The school has three departments: Criminology, Law and Society; Psychology and Social Behavior; and Planning, Policy and Design.[2] It is also home to approximately 70 faculty, 2,500 undergraduate students, 300 graduate students, and over 20,000 alumni; it offers five undergraduate degrees and eight graduate degrees, including two professional degrees. SSE embraces the pursuit of theory development, the practical application of scholarly knowledge, the creation of empirically-based solutions, and civic engagement in the communities on which the school depends and to which it responds.

Conceptual Orientation[edit]

Social ecology studies relationships between people and their environment, often the interdependence of people, collectives and institutions. Evolving out of biological ecology, human ecology, systems theory and ecological psychology, social ecology takes a “broad, interdisciplinary perspective that gives greater attention to the social, psychological, institutional, and cultural contexts of people-environment relations than did earlier versions of human ecology.”[5]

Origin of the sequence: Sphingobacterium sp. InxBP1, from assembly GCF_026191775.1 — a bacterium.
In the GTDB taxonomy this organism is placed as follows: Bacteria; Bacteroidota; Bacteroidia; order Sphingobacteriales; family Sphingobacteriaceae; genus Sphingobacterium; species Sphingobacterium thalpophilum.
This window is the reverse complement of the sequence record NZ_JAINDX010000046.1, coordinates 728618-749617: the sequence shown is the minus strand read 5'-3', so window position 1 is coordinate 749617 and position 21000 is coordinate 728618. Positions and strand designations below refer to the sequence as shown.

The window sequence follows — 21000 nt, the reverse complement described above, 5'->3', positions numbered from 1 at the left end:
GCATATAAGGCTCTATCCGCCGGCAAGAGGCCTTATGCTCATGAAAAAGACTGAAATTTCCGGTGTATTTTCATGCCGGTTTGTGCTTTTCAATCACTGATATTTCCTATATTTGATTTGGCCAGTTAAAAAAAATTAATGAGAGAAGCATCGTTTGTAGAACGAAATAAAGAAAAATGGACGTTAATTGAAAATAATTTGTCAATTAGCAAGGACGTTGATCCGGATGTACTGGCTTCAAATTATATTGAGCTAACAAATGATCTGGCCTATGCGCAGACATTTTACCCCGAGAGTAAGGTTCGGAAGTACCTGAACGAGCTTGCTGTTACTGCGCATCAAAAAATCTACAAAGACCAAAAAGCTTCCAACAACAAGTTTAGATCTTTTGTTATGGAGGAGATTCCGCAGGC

As described by Stokols,[6] the core principles of social ecology embodied in the school include:

  • Multidimensional structure of human environments—physical & social, natural & built features; objective-material as well as perceived-symbolic (or semiotic); virtual & place-based features
  • Cross-disciplinary, multi-level, contextual analyses of people-environment relationships spanning proximal and distal scales (from narrow to broad spatial, sociocultural, and temporal scope)